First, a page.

SUB2 PACK FORMS UP

Like the murmur of far off hooves that rises from a distance on a tailing breeze the Sub Two Hour marathon quest became a lot more audible this past week.

First, Nike’s Project Breaking2 was publicly announced on Monday 12 December with a goal of breaking the 120 minute mark this coming spring. Two years in the making (though secretly) and featuring three of the world’s top distance runners, Kenyan Eliud Kipchoge, Ethiopian Lelisa Desisa, and Eritrean Zersenay Tadese, the project still remains somewhat hazy in its particulars as if the announcement came in haste to pip the Adidas announcement, which showed up later in the week via the Wall Street Journal.  Nike’s joint announcement through Runners World and Wired. com arrived as the second entry in the sub2 quest, coming on the heels of University of Brighton sports science professor Yannis Pitsiladis‘ 2014 Sub2Hr Project, which is affiliated with top running agent Jos Hermens.  That project carries a stated five year time frame, but is still searching for full funding.

So, now there are three going for a sub2 over 42km, and you know, we may finally have something here after all.  Perhaps something ironic, in that none of the three projects are using actual runner competition as the mechanism to 1:59:59 or below. Instead, like in the days of  Wes Santee, John Landy, and Roger Bannister, who independently pursued the sub-4 minute mile in the late 1940s, early `50s, it will be through the three-way project chase itself that the Everest marathon mark may be reached.  But that shouldn’t come as a surprise.  This blog has written on the topic of competition vs. record setting before. And again here. Continue reading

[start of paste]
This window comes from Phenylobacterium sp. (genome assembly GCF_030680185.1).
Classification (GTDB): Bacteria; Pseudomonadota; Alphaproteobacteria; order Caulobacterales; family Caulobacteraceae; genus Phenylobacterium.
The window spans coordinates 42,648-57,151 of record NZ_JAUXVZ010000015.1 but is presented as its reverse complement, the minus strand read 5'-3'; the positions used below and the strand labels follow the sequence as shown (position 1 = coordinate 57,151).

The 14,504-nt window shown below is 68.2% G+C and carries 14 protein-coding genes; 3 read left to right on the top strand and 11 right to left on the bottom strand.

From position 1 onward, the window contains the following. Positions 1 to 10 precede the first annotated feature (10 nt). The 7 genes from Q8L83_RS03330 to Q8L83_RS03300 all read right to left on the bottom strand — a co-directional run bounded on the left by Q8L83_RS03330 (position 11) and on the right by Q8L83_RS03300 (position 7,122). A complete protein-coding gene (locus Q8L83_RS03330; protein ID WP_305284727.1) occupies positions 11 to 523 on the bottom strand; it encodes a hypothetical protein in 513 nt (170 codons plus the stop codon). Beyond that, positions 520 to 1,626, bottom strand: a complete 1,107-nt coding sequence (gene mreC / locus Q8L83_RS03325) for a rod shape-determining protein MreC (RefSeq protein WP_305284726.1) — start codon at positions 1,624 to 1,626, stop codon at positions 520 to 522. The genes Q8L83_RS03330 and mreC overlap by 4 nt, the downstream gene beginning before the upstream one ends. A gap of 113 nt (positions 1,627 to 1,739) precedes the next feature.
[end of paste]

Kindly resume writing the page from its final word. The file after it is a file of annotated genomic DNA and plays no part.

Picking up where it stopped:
PREVIEW: TCS NEW YORK CITY MEN’S MARATHON

New York City Marathon Logo TCSNew York, New York — Every marathon is a universe of one, particular to itself and its time. Yet in New York City 2015 the after effects of the IAAF World Championships Marathon still linger.  Because so many of New York’s top male contenders raced for their countries in the heat and humidity of Beijing at the end of August, they had to reduce their recovery time while compressing their training for New York.

As a consequence each has a fuel tank perhaps a little under filled, which may lead to a less than aggressive first half to two-thirds of the 45th TCS New York City Marathon.  That means the real fireworks of speed may be left to the latter stages in Central Park. And wouldn’t that make for an exciting day for all who live for such moments of gut-clenching glory? Continue reading